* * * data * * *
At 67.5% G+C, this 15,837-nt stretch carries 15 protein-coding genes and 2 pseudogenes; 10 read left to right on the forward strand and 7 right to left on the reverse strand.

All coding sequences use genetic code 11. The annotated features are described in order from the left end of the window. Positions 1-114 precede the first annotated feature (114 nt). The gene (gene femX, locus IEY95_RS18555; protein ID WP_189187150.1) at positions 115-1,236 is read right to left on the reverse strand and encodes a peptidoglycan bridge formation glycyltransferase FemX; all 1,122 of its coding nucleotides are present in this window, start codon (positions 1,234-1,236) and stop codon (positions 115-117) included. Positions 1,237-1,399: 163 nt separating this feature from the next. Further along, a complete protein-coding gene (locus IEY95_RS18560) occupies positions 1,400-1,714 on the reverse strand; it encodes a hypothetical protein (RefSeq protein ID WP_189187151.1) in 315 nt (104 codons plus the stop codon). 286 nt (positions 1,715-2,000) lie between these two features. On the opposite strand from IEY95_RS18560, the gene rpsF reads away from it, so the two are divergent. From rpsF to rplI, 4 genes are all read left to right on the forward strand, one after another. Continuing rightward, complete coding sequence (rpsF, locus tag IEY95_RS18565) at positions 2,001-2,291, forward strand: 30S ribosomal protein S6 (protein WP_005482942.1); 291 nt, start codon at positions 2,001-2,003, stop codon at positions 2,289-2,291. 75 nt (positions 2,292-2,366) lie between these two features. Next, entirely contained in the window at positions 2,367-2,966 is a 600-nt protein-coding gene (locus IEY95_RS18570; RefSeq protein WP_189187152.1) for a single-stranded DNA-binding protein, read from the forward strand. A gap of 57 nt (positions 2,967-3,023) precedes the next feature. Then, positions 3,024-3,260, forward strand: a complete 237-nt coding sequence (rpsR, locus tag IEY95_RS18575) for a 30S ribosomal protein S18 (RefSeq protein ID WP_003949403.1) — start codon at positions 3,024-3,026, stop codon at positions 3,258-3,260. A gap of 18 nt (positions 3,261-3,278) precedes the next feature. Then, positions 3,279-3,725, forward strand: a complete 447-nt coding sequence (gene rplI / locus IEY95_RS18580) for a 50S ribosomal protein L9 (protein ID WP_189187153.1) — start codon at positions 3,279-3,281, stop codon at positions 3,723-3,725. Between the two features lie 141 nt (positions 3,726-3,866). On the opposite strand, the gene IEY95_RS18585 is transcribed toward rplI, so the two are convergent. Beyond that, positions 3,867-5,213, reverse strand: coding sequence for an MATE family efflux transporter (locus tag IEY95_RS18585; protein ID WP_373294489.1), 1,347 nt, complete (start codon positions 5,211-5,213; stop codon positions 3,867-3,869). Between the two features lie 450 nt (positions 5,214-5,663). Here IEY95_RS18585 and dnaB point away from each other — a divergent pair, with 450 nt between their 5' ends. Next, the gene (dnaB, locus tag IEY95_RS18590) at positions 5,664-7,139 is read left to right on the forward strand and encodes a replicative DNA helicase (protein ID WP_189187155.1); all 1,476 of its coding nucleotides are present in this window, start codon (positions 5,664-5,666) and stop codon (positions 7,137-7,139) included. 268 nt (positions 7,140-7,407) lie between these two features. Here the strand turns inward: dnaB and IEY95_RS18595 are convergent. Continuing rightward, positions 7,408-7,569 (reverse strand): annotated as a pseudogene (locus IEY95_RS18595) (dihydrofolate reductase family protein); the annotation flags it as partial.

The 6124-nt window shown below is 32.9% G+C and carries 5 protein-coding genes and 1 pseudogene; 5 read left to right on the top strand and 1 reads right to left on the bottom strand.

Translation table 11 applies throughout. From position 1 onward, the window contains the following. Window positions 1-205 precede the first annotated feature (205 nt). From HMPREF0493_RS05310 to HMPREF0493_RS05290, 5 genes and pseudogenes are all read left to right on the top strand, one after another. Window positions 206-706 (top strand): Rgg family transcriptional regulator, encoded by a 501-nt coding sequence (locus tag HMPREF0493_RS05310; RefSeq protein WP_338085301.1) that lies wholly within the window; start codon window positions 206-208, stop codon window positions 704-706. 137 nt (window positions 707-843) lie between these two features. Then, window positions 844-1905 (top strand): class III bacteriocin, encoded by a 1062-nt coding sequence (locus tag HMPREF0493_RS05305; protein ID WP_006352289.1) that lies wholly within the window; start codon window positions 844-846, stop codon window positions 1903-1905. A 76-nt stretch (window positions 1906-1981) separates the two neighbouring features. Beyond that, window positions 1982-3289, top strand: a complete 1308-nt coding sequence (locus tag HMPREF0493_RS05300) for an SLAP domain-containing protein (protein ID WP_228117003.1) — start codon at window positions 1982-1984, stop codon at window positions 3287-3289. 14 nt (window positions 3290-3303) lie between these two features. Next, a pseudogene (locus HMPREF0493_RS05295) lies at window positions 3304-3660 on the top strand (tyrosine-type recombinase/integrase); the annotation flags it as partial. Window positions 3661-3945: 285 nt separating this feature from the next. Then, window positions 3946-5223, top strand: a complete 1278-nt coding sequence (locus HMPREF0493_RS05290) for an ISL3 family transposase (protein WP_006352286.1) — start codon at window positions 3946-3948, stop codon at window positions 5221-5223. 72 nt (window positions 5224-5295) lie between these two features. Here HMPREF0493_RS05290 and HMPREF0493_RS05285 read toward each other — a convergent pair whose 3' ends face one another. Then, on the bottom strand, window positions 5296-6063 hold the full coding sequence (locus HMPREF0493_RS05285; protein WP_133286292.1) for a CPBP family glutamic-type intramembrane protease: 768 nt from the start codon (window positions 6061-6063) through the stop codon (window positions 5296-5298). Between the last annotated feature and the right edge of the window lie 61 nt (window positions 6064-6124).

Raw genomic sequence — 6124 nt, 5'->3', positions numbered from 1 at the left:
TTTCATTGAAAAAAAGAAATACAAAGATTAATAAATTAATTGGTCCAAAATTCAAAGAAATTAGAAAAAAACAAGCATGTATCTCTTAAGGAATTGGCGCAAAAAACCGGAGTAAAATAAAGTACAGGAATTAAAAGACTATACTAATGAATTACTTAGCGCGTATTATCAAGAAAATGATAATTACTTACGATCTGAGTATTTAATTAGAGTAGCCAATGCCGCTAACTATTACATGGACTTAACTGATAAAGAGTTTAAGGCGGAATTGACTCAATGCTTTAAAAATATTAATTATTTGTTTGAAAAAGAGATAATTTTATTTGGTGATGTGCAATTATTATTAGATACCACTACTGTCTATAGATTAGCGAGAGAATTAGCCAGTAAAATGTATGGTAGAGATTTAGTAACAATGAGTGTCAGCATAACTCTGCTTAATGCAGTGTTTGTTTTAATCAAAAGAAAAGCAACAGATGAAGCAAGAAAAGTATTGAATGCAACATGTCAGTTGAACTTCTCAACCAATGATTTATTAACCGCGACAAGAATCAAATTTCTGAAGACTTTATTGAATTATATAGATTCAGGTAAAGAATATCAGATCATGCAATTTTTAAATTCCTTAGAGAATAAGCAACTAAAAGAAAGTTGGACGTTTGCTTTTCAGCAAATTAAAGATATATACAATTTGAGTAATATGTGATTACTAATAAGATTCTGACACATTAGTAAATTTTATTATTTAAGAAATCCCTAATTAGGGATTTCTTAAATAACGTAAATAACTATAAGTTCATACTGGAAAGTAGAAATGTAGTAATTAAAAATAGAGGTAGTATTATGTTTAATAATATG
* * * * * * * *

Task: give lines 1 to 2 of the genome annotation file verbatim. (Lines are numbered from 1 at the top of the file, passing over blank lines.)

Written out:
At 67.5% G+C, this 15,837-nt stretch carries 15 protein-coding genes and 2 pseudogenes; 10 read left to right on the forward strand and 7 right to left on the reverse strand.

All coding sequences use genetic code 11. The annotated features are described in order from the left end of the window. Positions 1-114 precede the first annotated feature (114 nt). The gene (gene femX, locus IEY95_RS18555; protein ID WP_189187150.1) at positions 115-1,236 is read right to left on the reverse strand and encodes a peptidoglycan bridge formation glycyltransferase FemX; all 1,122 of its coding nucleotides are present in this window, start codon (positions 1,234-1,236) and stop codon (positions 115-117) included. Positions 1,237-1,399: 163 nt separating this feature from the next. Further along, a complete protein-coding gene (locus IEY95_RS18560) occupies positions 1,400-1,714 on the reverse strand; it encodes a hypothetical protein (RefSeq protein ID WP_189187151.1) in 315 nt (104 codons plus the stop codon). 286 nt (positions 1,715-2,000) lie between these two features. On the opposite strand from IEY95_RS18560, the gene rpsF reads away from it, so the two are divergent. From rpsF to rplI, 4 genes are all read left to right on the forward strand, one after another. Continuing rightward, complete coding sequence (rpsF, locus tag IEY95_RS18565) at positions 2,001-2,291, forward strand: 30S ribosomal protein S6 (protein WP_005482942.1); 291 nt, start codon at positions 2,001-2,003, stop codon at positions 2,289-2,291. 75 nt (positions 2,292-2,366) lie between these two features. Next, entirely contained in the window at positions 2,367-2,966 is a 600-nt protein-coding gene (locus IEY95_RS18570; RefSeq protein WP_189187152.1) for a single-stranded DNA-binding protein, read from the forward strand. A gap of 57 nt (positions 2,967-3,023) precedes the next feature. Then, positions 3,024-3,260, forward strand: a complete 237-nt coding sequence (rpsR, locus tag IEY95_RS18575) for a 30S ribosomal protein S18 (RefSeq protein ID WP_003949403.1) — start codon at positions 3,024-3,026, stop codon at positions 3,258-3,260. A gap of 18 nt (positions 3,261-3,278) precedes the next feature. Then, positions 3,279-3,725, forward strand: a complete 447-nt coding sequence (gene rplI / locus IEY95_RS18580) for a 50S ribosomal protein L9 (protein ID WP_189187153.1) — start codon at positions 3,279-3,281, stop codon at positions 3,723-3,725. Between the two features lie 141 nt (positions 3,726-3,866). On the opposite strand, the gene IEY95_RS18585 is transcribed toward rplI, so the two are convergent. Beyond that, positions 3,867-5,213, reverse strand: coding sequence for an MATE family efflux transporter (locus tag IEY95_RS18585; protein ID WP_373294489.1), 1,347 nt, complete (start codon positions 5,211-5,213; stop codon positions 3,867-3,869). Between the two features lie 450 nt (positions 5,214-5,663). Here IEY95_RS18585 and dnaB point away from each other — a divergent pair, with 450 nt between their 5' ends. Next, the gene (dnaB, locus tag IEY95_RS18590) at positions 5,664-7,139 is read left to right on the forward strand and encodes a replicative DNA helicase (protein ID WP_189187155.1); all 1,476 of its coding nucleotides are present in this window, start codon (positions 5,664-5,666) and stop codon (positions 7,137-7,139) included. 268 nt (positions 7,140-7,407) lie between these two features. Here the strand turns inward: dnaB and IEY95_RS18595 are convergent. Continuing rightward, positions 7,408-7,569 (reverse strand): annotated as a pseudogene (locus IEY95_RS18595) (dihydrofolate reductase family protein); the annotation flags it as partial.